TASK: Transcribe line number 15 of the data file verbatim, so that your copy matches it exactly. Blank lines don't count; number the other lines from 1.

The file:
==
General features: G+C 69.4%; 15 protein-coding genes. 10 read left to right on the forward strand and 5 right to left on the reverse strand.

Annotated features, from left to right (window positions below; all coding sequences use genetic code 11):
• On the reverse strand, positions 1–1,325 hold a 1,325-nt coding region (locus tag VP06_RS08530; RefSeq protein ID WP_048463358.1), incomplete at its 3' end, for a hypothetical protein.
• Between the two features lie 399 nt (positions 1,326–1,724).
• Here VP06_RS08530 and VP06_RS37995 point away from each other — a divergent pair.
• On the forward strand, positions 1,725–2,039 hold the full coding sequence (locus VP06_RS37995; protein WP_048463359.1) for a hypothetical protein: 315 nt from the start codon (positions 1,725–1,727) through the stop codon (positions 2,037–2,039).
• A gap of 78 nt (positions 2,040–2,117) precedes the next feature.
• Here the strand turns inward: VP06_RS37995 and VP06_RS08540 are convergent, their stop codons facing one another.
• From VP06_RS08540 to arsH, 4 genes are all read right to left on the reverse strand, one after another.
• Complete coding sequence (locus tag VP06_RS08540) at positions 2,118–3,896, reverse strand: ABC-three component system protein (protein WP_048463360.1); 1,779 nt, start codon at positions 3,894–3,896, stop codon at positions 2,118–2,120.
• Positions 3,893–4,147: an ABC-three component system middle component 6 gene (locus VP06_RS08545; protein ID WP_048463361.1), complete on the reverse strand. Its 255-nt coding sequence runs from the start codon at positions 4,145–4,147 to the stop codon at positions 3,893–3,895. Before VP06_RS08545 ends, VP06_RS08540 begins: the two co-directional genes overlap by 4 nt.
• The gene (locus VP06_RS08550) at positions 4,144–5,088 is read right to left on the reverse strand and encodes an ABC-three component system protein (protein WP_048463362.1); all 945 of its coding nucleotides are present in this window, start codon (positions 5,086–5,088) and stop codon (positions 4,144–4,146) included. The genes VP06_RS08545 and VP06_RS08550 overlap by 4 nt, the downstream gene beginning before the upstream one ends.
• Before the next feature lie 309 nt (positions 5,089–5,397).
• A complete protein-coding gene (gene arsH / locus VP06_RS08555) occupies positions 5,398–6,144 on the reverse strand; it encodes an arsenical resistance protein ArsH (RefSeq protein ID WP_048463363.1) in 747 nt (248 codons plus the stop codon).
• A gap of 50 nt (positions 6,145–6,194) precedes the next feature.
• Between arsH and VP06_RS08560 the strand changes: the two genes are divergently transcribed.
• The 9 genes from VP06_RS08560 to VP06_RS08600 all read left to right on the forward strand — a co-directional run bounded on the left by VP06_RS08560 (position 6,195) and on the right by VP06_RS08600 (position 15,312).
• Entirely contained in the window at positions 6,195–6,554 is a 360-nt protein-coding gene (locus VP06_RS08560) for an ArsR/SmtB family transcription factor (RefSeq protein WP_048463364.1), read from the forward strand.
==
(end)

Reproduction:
• A gap of 50 nt (positions 6,145–6,194) precedes the next feature.